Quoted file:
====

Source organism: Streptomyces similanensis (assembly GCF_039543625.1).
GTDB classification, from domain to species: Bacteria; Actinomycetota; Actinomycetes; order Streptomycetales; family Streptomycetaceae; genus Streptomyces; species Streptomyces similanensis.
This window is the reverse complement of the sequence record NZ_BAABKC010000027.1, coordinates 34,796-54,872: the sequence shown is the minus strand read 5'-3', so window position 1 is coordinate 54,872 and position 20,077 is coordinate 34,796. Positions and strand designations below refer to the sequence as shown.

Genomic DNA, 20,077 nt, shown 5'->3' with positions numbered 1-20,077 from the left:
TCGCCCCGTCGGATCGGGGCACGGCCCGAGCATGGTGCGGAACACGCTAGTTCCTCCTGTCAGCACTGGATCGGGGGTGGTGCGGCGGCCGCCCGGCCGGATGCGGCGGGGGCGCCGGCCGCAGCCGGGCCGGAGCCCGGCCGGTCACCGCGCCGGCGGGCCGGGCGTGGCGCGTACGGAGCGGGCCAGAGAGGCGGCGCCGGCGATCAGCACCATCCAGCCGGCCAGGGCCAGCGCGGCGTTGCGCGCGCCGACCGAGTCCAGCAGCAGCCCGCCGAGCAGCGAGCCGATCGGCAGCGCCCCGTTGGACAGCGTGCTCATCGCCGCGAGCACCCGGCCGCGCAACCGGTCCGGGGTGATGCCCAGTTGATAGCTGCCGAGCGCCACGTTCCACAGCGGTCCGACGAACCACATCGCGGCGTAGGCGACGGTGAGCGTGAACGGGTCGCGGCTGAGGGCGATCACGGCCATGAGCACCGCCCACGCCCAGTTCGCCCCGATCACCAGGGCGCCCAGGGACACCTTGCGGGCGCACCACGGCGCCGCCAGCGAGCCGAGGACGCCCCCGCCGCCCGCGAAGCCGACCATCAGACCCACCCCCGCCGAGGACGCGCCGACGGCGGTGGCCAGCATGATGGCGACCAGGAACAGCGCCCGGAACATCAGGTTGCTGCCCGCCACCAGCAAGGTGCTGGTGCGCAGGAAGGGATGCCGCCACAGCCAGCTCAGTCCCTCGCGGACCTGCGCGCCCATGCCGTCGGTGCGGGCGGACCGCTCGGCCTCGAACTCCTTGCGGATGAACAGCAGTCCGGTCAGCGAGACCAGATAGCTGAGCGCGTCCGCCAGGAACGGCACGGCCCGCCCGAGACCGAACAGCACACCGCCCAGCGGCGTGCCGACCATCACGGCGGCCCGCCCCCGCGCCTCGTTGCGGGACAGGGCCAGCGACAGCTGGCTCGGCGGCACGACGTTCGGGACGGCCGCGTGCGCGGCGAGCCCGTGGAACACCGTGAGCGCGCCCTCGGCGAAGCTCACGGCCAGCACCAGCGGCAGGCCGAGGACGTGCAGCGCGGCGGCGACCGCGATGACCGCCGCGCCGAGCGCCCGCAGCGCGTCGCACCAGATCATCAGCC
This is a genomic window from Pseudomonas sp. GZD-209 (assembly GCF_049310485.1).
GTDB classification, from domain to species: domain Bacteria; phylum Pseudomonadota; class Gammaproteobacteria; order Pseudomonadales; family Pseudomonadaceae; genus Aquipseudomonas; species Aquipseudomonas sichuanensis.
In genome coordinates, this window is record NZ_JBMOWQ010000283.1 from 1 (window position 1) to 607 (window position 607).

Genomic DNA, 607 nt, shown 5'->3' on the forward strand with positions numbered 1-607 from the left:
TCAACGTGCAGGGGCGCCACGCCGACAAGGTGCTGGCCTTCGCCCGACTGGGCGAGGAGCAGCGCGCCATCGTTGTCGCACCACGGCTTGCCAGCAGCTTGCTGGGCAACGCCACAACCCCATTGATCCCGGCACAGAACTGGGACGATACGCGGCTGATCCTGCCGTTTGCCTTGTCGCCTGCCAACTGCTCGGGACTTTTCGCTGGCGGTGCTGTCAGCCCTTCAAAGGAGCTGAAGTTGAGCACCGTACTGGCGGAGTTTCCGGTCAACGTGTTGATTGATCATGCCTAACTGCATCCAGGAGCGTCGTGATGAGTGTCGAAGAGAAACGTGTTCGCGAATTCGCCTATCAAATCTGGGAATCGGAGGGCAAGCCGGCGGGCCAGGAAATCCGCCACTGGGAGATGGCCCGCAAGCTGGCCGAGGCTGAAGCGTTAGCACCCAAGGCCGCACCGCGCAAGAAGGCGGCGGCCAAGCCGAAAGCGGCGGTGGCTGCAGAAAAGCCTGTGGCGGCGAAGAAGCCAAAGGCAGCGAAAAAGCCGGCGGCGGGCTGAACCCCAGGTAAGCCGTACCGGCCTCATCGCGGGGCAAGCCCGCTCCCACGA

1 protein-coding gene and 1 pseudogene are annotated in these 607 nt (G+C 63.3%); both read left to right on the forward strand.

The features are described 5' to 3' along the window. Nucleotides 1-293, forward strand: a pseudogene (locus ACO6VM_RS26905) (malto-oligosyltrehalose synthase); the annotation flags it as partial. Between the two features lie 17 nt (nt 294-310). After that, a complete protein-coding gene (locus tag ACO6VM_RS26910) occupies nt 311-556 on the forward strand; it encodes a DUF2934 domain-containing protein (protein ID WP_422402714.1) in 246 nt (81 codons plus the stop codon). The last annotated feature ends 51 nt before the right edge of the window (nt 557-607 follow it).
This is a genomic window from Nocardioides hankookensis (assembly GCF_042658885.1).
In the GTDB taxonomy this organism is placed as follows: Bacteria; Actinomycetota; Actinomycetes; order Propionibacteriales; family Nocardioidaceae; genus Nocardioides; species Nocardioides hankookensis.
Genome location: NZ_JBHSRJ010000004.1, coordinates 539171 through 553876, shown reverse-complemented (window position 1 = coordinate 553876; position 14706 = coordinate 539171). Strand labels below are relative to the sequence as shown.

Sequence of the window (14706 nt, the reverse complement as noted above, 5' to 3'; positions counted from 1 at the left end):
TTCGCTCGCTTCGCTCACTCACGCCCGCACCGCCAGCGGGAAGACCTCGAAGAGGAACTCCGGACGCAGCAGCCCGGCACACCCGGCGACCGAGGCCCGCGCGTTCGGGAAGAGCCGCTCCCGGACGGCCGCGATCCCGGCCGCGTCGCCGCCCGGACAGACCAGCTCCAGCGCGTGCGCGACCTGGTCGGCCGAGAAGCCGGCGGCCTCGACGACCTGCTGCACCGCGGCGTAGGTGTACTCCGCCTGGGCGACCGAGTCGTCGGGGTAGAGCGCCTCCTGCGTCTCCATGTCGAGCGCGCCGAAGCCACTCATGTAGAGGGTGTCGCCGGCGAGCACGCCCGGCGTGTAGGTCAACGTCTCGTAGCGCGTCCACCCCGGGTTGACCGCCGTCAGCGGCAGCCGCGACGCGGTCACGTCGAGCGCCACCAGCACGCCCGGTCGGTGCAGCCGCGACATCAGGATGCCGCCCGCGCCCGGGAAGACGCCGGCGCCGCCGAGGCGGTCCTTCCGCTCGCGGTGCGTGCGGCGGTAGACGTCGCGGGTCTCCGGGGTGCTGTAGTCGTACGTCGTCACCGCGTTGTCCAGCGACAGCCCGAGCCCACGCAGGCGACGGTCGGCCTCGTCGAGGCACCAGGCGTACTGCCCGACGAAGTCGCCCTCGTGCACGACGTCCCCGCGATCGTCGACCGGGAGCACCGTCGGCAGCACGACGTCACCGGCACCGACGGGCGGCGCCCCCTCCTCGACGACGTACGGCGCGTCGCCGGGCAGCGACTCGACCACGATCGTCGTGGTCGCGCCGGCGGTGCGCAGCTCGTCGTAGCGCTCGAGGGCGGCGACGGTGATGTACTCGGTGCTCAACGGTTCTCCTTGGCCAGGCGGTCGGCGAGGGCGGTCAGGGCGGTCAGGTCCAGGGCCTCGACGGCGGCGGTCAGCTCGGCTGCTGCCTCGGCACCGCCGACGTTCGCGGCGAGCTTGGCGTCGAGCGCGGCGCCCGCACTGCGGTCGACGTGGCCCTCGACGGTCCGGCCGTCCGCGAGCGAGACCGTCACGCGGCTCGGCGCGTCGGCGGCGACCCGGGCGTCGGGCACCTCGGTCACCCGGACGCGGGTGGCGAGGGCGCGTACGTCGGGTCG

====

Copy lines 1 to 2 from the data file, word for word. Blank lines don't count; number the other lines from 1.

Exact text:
Source organism: Streptomyces similanensis (assembly GCF_039543625.1).
GTDB classification, from domain to species: Bacteria; Actinomycetota; Actinomycetes; order Streptomycetales; family Streptomycetaceae; genus Streptomyces; species Streptomyces similanensis.